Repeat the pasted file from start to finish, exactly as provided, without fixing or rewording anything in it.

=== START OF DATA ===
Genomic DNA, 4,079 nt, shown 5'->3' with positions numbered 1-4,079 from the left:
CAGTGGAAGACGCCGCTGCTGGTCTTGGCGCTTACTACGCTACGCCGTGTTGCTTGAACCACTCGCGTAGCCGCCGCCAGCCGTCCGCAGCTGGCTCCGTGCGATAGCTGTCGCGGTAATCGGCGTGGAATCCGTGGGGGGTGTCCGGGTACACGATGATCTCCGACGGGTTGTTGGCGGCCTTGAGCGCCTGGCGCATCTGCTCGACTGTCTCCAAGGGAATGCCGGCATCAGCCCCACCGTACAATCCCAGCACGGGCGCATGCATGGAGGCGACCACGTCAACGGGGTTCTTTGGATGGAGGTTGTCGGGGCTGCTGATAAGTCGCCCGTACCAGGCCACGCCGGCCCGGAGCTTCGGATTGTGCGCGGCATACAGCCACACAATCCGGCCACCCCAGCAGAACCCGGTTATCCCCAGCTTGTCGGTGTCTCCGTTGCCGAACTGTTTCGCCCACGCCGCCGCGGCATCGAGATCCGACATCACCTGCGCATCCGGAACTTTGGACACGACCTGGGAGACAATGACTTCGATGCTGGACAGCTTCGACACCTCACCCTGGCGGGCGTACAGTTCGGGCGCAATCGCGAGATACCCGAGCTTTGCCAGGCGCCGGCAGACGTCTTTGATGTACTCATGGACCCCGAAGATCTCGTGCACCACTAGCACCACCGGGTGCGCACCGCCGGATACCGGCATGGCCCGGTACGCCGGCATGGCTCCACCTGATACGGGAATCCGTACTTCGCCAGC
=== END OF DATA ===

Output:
Genomic DNA, 4,079 nt, shown 5'->3' with positions numbered 1-4,079 from the left:
CAGTGGAAGACGCCGCTGCTGGTCTTGGCGCTTACTACGCTACGCCGTGTTGCTTGAACCACTCGCGTAGCCGCCGCCAGCCGTCCGCAGCTGGCTCCGTGCGATAGCTGTCGCGGTAATCGGCGTGGAATCCGTGGGGGGTGTCCGGGTACACGATGATCTCCGACGGGTTGTTGGCGGCCTTGAGCGCCTGGCGCATCTGCTCGACTGTCTCCAAGGGAATGCCGGCATCAGCCCCACCGTACAATCCCAGCACGGGCGCATGCATGGAGGCGACCACGTCAACGGGGTTCTTTGGATGGAGGTTGTCGGGGCTGCTGATAAGTCGCCCGTACCAGGCCACGCCGGCCCGGAGCTTCGGATTGTGCGCGGCATACAGCCACACAATCCGGCCACCCCAGCAGAACCCGGTTATCCCCAGCTTGTCGGTGTCTCCGTTGCCGAACTGTTTCGCCCACGCCGCCGCGGCATCGAGATCCGACATCACCTGCGCATCCGGAACTTTGGACACGACCTGGGAGACAATGACTTCGATGCTGGACAGCTTCGACACCTCACCCTGGCGGGCGTACAGTTCGGGCGCAATCGCGAGATACCCGAGCTTTGCCAGGCGCCGGCAGACGTCTTTGATGTACTCATGGACCCCGAAGATCTCGTGCACCACTAGCACCACCGGGTGCGCACCGCCGGATACCGGCATGGCCCGGTACGCCGGCATGGCTCCACCTGATACGGGAATCCGTACTTCGCCAGC